Before I get started I must correct my last post. I’m attending the Park City Culinary Institute not Park City Culinary School.
I promise to only speak kitchen lingo at culinary school (repeat, repeat)… like I won’t reference the mother sauces or when prepping a recipe I won’t say mise en place. I won’t mention it when I’m chopping the three familiar vegetables for mirepoix, and when I make soups I will just say I’m adding herbs not a bouquet garni. Phew… glad I got that out there 😉 Are your eyes rolling yet? Once I step outside the culinary world I know this all sounds like snobby gibberish but at least now you all know that I’m learning something! And to keep me humble I’m washing a ton of dishes. A TON… some of which contain parts of animals which we won’t discuss and which may have splattered all over my face.
This week in culinary school I learned even more than the amount of dishes I washed. I learned the difference between a French omelette and an American omelet, one being much lighter and more delicate, folded twice, while the latter is more dense with more fillings and folded once. We learned how to tell the difference between a farm fresh and an older egg. Spin an egg on its side and if it spins evenly it’s fresh and the yolk is centered if it’s wobbly its not fresh and is also out of balance.
I overcame my annoyance with the hassle of artichoke prep by practicing a few techniques.
I learned how to perfectly braise vegetables, then continued to eat said vegetables.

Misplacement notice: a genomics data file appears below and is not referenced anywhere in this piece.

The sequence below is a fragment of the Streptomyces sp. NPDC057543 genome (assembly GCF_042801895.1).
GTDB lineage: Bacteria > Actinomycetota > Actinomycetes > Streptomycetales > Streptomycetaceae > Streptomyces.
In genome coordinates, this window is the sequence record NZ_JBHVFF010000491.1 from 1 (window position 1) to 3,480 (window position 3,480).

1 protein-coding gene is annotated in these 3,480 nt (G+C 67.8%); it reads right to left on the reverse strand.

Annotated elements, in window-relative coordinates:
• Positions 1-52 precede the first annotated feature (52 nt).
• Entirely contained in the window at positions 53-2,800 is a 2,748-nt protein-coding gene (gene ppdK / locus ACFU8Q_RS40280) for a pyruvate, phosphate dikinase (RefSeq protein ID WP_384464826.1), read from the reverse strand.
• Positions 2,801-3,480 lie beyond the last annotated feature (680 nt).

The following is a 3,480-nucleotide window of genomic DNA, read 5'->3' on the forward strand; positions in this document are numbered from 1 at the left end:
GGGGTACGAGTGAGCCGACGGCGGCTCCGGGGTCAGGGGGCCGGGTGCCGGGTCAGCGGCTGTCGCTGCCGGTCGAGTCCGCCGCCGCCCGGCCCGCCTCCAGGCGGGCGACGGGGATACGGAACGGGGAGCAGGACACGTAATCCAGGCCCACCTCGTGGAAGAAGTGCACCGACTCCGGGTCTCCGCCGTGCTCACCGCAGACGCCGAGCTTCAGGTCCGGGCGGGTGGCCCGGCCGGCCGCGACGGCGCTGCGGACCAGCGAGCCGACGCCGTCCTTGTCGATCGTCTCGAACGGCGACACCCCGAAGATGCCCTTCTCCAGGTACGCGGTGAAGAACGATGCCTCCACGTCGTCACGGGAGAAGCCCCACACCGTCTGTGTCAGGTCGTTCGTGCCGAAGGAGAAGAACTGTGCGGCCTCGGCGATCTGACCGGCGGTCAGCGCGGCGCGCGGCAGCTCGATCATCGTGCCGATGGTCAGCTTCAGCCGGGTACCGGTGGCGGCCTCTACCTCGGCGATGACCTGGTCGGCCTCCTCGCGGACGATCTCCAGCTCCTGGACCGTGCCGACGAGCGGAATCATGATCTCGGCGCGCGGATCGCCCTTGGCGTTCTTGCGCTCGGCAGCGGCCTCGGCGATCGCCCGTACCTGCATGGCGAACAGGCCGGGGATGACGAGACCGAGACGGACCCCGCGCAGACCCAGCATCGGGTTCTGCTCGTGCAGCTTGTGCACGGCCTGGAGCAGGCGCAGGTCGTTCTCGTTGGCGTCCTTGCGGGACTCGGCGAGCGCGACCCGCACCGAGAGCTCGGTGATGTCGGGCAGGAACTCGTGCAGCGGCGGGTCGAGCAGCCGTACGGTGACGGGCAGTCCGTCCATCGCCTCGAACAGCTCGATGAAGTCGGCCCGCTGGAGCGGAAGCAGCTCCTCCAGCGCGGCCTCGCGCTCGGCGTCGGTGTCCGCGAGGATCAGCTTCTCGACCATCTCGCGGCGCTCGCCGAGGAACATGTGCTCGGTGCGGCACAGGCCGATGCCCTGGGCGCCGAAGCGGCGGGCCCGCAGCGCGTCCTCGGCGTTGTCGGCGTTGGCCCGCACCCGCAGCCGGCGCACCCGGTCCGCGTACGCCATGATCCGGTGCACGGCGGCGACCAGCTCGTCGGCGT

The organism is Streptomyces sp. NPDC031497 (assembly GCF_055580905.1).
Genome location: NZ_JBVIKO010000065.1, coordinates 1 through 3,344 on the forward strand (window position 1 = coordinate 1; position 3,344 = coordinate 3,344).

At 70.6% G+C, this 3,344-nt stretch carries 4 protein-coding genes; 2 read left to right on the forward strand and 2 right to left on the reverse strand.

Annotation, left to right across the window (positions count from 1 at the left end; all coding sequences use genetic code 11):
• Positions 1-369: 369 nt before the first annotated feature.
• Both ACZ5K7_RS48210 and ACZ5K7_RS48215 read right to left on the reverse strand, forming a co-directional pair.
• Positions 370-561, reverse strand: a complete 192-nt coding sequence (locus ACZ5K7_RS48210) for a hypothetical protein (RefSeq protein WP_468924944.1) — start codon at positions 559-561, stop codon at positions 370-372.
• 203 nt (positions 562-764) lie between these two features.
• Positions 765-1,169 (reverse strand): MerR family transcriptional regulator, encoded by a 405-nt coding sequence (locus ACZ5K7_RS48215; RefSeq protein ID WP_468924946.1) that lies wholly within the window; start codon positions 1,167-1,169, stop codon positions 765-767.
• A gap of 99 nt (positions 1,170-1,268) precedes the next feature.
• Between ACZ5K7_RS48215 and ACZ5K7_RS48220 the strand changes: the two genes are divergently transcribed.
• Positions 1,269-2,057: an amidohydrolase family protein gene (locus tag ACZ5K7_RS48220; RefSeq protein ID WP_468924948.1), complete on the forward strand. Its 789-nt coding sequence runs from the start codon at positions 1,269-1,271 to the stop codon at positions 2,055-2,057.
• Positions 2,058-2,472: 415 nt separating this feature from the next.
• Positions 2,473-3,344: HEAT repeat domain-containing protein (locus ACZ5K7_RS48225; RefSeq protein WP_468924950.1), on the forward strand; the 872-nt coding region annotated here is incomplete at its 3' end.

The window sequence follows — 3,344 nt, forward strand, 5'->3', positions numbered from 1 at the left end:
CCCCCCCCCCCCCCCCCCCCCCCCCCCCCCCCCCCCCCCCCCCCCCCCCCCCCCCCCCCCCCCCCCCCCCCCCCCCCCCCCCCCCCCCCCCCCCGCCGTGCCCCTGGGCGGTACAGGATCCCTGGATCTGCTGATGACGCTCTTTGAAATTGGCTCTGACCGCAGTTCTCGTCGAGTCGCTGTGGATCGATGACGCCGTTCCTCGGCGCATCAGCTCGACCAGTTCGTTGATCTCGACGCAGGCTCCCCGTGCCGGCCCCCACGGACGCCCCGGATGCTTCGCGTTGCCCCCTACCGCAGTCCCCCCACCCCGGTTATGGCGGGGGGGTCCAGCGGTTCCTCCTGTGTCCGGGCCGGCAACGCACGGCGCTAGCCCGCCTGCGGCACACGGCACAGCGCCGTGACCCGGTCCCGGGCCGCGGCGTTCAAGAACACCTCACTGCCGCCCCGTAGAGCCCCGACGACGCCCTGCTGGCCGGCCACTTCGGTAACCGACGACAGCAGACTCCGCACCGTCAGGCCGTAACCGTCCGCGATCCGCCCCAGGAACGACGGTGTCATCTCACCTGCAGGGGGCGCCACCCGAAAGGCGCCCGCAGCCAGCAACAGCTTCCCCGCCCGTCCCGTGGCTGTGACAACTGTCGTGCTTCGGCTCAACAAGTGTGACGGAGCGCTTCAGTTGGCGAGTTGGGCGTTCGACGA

We were taught the basics of egg cookery and also learned several of the variations of cooking the humble potato. We braised beef with a combination of toasted and freshly ground spices that would make your head spin they were so good. And we made sauces, lots and lots of sauces.
This week our learning didn’t end in the kitchen, we also were able to step outside for some new tastes and experiences. Our class visited a farm, watched Frody Volgger butcher a pig, sampled cheese, charcuterie and chocolate, watched the cook at the Bagel Project shape, boil, and bake bagels and tasted fresh jams made with love. It was a good week.
Here are my Culinary School Tips for the week:
Add hot water or extra egg yolks to a broken hollandaise sauce (not that I broke any hollandaise sauce)
If you buy eggs that aren’t extra fresh flip the carton over in your fridge so that the yolk is in better balance and cracks perfectly, yolk in center, when you fry or poach it.
Dry rubs for meat help draw the moisture of the meat out, allowing room for the spices to soak in.
Wine pairing tip – The size of the animal should determine the body of the wine.
If your mashed potatoes are too runny, spread them out on a rimmed baking sheet and bake until some of the moisture evaporates.
Chopped garlic is more intense in flavor than sliced garlic.
Stay tuned for more culinary school fun. Also, if you’re interested in taking on this journey yourself, check out my first Culinary School post which includes an incredible deal (it included dinner at the Thomas Keller’s French Laundry) for the summer session at Park City Culinary Institute.
Love those tips! Especially the wine pairing one and the egg one… so interesting (and good to know). Thanks for sharing!
I’m learning so much Steph! I think I come home everyday with like 10 pages of notes. Wish you lived closer so I could spill all of them to you!
It is so much fun to read about your experiences!
Thanks Lana! I know you would enjoy taking some cooking classes to. Maybe one day we’ll take a fun class together!
I love these posts! Reminds me of my labs in college – just more intense and awesome!
You would so love this Heather!!
I’m absolutely riveted by these posts and the tips and stories. Keep them coming and keep having a blast!
Thanks so much for leaving that note Abby! I will be taking extra good notes for you this week!